Huge dinosaur alert! From the journal Cretaceous Research, which I read regularly for the mollusk science and not just when someone finds an absolutely epic dino-boi in Argentina (bolding below is mine, and please click here to learn about the etymology of the term boi):
In this contribution we present a giant titanosaur sauropod from the Candeleros Formation (Cenomanian, circa 98 Ma) of Neuquén Province, composed of an articulated sequence of 20 most anterior plus 4 posterior caudal vertebrae and several appendicular bones. This specimen clearly proves the presence of a second taxon from Candeleros Formation, in addition to Andesaurus, and is here considered one of the largest sauropods ever found, probably exceeding Patagotitan in size.
Much respect, because Patagotitan was big as hell! Figuring out how long and heavy dinosaurs were requires a good deal of extrapolation because fossils tend not to be totally complete and don’t, you know, include skin and intestines and stuff. But one 2017 paper argued, based on a deposit of bones originally discovered by a ranch hand, that Patagotitan was “the largest known dinosaur species” and may have weighed as much as 85 tons. So if this new sample, which has not been assigned a species, is bigger, then it was really mondo large. (A 122-foot-long, 28-foot-tall life-size model of the Patagotitan stands in the main hall of the Field Museum in Chicago. Imagine something bigger than that! Wow!)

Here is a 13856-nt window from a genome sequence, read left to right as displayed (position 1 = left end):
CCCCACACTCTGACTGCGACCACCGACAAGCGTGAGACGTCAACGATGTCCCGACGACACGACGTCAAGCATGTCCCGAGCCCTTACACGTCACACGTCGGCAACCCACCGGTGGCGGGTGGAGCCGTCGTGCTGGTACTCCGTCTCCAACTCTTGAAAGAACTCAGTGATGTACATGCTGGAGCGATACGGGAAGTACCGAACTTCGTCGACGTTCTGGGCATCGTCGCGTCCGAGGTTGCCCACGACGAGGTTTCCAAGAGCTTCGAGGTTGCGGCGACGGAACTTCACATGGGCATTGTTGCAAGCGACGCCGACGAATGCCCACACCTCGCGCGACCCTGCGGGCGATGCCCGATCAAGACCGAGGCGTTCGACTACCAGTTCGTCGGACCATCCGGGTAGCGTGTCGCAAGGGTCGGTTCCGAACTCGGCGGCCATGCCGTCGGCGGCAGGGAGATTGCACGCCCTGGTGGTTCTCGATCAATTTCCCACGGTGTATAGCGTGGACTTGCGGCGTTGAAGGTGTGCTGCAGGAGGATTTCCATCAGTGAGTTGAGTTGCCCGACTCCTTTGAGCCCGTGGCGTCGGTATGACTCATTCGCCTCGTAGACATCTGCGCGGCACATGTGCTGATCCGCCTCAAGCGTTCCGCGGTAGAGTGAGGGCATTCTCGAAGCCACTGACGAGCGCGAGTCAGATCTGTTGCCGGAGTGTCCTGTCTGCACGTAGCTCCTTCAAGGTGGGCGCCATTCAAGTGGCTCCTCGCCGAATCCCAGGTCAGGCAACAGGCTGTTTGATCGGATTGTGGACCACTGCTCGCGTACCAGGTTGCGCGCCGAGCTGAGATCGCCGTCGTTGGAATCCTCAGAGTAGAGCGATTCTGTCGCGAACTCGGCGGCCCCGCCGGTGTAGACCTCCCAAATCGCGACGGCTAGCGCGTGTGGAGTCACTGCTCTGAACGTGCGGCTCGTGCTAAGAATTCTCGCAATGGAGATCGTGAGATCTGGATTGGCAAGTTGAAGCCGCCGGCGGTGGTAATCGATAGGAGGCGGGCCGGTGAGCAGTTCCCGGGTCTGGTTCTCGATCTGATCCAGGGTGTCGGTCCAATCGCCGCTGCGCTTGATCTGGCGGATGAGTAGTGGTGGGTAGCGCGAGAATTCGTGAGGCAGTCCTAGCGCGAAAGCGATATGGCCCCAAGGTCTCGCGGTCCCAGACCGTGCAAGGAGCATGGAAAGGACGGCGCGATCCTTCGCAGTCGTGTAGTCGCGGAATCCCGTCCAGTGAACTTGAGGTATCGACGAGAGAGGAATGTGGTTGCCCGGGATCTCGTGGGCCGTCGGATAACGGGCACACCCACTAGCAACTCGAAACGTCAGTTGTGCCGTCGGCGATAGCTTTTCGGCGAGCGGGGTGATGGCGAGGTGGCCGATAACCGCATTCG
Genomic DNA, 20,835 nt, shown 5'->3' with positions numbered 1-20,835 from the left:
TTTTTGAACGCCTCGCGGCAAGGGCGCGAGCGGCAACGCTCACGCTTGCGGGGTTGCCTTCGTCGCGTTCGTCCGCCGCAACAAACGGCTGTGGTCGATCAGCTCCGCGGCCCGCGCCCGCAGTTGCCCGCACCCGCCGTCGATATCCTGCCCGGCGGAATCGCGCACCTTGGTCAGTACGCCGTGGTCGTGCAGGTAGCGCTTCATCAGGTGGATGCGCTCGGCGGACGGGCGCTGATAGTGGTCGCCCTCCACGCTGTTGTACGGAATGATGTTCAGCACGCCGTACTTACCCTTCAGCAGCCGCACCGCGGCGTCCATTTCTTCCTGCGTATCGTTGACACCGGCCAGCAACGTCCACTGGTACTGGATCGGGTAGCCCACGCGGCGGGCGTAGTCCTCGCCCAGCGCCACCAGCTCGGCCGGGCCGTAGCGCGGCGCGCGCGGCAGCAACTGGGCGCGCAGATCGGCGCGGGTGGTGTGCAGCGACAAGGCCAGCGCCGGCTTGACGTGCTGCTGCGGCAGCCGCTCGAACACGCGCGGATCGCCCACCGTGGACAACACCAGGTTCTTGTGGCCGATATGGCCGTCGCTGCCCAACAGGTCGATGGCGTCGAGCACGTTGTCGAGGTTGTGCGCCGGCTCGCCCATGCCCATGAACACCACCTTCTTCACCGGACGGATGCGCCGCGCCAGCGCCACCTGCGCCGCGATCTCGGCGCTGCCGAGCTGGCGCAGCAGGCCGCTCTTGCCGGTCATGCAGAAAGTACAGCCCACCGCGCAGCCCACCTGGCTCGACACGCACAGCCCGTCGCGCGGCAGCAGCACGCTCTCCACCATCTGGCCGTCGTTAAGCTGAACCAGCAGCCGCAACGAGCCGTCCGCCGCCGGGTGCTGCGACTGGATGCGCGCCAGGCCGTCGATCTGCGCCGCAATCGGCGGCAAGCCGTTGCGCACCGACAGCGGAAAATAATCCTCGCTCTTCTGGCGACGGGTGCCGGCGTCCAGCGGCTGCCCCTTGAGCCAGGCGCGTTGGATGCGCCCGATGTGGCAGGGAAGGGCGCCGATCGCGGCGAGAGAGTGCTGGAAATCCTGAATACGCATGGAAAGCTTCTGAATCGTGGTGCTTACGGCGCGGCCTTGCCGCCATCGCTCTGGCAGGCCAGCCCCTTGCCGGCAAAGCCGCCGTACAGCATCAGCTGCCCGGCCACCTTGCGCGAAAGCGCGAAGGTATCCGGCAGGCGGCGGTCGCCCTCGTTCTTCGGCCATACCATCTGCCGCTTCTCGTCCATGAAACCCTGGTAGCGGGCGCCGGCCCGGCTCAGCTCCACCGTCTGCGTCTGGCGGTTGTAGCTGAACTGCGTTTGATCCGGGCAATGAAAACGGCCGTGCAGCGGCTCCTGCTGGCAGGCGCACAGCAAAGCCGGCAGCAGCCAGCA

The new dino’s fossils are an estimated 98 million years old. The rock of Patagonia’s Candeleros Formation preserves a variety of fauna that lived in an area of rivers and swamps.
RIP to the big dinosaur who was hanging out in some mud and such 98 million years ago. You were very big; it rules, how big you were. Nice job!